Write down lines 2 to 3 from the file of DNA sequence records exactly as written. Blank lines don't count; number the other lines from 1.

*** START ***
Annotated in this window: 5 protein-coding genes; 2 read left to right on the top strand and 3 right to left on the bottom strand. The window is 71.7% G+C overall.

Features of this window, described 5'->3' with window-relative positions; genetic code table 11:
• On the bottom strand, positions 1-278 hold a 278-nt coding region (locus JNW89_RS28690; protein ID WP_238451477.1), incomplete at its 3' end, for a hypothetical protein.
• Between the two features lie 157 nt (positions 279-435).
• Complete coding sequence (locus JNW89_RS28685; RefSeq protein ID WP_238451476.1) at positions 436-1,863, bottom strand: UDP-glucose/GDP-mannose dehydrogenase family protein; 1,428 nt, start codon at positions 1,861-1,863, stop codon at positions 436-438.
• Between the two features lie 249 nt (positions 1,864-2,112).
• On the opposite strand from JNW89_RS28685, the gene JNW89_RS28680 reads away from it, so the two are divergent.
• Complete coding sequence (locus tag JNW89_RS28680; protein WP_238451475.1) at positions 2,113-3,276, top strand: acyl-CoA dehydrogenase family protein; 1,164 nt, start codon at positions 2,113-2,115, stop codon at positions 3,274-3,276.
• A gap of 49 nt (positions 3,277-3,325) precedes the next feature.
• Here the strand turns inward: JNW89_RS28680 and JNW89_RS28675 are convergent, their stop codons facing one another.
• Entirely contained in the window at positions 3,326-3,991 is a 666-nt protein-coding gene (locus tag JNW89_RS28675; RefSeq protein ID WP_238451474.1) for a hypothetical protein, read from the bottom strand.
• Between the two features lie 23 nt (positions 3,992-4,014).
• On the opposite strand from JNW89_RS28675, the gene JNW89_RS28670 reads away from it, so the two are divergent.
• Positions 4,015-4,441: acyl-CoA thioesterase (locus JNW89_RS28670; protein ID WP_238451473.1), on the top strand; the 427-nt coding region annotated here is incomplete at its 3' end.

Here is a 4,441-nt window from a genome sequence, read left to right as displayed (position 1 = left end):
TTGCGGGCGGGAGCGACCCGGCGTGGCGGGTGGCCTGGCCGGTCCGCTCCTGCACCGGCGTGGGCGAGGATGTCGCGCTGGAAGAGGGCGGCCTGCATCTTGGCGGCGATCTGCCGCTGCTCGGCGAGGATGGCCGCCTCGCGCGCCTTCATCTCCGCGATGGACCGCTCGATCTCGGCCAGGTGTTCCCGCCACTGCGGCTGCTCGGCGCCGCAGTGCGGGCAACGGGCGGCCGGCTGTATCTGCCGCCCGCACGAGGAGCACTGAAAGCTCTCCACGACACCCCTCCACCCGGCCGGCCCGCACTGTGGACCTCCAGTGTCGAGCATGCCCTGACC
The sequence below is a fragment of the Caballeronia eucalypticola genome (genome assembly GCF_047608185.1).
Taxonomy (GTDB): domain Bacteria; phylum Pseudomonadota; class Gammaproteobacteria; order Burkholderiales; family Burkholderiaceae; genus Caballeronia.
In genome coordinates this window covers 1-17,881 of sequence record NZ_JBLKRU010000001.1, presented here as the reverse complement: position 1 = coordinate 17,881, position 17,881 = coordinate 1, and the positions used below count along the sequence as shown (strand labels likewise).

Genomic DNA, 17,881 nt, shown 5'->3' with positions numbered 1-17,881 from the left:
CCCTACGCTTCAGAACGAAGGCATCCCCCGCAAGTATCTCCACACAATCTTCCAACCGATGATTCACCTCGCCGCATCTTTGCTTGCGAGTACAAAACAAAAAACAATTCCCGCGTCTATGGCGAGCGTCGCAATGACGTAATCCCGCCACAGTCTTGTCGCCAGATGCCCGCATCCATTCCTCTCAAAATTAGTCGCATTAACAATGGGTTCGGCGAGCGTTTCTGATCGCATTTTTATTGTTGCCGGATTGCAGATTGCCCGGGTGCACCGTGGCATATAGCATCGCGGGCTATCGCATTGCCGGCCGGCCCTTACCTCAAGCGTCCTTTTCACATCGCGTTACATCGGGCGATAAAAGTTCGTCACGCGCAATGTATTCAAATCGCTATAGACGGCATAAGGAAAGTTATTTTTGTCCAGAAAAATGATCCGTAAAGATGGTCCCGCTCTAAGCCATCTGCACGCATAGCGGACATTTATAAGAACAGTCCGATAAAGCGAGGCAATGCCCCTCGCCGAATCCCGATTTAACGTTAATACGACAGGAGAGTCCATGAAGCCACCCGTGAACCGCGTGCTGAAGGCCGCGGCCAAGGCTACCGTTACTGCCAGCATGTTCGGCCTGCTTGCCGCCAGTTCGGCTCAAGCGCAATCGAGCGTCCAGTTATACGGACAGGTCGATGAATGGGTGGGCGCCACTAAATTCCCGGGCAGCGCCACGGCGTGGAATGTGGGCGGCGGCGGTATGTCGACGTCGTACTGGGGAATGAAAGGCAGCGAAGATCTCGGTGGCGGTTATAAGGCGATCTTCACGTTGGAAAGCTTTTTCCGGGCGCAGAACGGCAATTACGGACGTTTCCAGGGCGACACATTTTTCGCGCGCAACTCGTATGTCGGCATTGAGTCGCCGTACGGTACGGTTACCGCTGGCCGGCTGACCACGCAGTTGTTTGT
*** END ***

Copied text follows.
Features of this window, described 5'->3' with window-relative positions; genetic code table 11:
• On the bottom strand, positions 1-278 hold a 278-nt coding region (locus JNW89_RS28690; protein ID WP_238451477.1), incomplete at its 3' end, for a hypothetical protein.